The Seminary acknowledged a number of other, sectarian uses to which the projects may be put. The Seminary stated in its project description for the library that it is “developing a core Internet resource for the study of theology and religion.” In its application for grant funds for the training room, the Seminary noted that its expansion through the use of grant funds will allow for building partnerships with organizations such as the Administrative Personnel Association of the Presbyterian Church. In its technology plan, submitted as part of its application for renovation of the library, the Seminary stated that the services provided as part of the upgrades to their audio and video equipment will include “[a]ll lectures and special campus events, from Presidential lectures to Chapel services.” The Seminary also stated in its questionnaire that “the training facility potentially may be used for software programs employed in both religious instruction and religious study.”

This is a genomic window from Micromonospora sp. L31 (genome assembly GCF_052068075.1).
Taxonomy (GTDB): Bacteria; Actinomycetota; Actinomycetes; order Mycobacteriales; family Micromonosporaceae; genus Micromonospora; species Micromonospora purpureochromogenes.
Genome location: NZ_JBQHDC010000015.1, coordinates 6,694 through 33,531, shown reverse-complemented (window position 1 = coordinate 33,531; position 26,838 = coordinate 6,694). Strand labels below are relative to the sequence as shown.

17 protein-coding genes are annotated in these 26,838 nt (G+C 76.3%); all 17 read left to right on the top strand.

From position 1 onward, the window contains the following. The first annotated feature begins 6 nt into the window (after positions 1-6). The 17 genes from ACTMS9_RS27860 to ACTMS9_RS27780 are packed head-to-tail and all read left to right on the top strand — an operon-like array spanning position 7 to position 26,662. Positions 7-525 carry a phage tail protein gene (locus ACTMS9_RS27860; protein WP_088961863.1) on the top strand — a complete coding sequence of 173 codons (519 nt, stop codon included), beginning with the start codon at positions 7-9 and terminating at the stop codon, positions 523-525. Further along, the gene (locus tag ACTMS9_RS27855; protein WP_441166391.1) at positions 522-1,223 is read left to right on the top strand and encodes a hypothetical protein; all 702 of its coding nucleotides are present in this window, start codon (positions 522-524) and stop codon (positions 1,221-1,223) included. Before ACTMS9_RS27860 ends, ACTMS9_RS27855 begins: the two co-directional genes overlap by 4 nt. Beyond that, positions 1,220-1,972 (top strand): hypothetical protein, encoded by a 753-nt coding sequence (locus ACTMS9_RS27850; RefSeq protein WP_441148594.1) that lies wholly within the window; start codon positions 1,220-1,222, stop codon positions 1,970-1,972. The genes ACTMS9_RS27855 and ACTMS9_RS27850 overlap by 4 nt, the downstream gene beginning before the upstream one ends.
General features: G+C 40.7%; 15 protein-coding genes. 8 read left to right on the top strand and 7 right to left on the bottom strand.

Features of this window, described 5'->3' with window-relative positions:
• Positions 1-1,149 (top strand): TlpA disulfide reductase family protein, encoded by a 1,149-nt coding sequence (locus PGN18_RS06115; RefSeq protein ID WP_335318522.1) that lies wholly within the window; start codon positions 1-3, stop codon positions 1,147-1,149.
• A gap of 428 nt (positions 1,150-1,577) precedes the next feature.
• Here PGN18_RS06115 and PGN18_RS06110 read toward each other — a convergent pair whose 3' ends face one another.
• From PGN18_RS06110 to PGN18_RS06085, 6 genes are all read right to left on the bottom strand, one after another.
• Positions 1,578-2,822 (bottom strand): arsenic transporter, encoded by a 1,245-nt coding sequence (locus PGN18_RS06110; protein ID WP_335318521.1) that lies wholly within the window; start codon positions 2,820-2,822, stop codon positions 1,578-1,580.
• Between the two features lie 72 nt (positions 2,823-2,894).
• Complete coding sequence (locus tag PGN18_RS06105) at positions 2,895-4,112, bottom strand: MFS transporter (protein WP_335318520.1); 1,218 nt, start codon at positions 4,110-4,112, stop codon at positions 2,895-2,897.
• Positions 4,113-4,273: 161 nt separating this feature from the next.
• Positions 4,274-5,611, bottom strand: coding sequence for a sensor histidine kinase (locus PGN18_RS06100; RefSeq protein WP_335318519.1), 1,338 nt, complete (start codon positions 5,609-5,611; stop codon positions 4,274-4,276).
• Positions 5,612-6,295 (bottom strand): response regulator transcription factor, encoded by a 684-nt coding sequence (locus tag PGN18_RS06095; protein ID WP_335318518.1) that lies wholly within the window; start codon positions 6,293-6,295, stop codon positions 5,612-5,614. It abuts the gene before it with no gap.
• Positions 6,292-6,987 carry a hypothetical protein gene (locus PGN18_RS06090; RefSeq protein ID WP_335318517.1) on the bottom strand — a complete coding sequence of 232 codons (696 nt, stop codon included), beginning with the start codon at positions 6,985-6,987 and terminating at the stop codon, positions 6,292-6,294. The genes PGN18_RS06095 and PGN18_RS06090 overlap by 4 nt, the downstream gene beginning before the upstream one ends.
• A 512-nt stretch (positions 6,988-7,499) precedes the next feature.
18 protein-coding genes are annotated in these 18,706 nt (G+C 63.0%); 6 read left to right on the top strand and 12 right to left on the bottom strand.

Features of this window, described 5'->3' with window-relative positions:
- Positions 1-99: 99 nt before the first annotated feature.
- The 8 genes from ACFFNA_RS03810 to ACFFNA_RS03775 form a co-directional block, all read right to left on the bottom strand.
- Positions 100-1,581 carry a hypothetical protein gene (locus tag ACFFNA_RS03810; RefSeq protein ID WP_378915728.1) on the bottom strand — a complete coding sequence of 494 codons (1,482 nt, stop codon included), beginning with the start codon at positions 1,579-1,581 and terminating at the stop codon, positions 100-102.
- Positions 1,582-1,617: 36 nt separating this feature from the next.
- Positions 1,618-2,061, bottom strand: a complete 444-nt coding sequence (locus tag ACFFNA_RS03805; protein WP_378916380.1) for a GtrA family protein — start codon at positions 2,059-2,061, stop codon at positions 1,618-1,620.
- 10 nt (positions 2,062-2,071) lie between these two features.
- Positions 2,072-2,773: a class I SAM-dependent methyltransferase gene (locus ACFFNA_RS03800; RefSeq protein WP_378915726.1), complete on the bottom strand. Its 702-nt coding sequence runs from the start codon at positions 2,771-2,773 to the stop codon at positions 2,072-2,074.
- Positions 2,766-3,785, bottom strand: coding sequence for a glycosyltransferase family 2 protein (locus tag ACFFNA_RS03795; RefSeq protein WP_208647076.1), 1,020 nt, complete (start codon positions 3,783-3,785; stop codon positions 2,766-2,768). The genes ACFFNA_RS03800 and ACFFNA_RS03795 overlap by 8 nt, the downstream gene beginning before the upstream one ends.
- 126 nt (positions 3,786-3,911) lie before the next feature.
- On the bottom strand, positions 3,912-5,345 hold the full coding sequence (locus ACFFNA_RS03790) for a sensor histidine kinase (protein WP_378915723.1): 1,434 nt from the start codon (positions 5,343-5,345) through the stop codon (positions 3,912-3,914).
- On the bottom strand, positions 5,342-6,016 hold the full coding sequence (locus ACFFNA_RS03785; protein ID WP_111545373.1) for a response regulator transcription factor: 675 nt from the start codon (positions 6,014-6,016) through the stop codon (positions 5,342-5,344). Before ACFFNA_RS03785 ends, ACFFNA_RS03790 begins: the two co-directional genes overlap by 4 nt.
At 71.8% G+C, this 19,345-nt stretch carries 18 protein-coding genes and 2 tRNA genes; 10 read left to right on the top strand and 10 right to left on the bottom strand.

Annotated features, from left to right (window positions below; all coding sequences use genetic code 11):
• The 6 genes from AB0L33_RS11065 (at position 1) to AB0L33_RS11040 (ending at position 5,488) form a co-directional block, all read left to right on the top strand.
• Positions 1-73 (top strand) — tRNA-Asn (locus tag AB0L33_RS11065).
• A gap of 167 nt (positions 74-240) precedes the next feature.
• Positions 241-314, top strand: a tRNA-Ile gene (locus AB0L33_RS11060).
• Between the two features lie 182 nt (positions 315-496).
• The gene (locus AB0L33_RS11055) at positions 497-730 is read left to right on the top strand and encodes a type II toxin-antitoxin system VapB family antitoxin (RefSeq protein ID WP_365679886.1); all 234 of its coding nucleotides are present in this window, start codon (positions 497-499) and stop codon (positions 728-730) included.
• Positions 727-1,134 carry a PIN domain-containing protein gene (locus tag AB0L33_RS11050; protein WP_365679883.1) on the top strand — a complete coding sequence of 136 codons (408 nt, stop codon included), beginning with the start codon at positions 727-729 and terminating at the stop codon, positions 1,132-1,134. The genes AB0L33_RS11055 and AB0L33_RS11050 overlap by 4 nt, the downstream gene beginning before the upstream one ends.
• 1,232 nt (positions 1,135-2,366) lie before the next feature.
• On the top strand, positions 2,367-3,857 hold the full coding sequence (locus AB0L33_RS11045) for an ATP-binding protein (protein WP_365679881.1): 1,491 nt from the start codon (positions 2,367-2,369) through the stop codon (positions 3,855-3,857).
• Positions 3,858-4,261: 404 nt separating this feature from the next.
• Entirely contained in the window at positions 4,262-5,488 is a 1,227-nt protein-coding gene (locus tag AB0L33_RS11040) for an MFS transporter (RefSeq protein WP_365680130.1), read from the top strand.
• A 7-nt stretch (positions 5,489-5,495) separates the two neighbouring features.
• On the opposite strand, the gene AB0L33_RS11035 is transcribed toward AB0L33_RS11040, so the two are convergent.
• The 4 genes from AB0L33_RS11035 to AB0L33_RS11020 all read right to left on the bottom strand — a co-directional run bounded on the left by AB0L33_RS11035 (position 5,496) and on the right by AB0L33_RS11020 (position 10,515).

Moreover, the Seminary also stated that “[a]ll degree students are expected to be of the Christian faith”; that the faculty are required to be of the Christian faith; and that the curriculum includes religious instruction. It also stated in that report that the “proposed project is essential to the Seminary's educational mission” of “preparation of men and women for ministry to congregations and for Christian leadership in communities and professional environments.”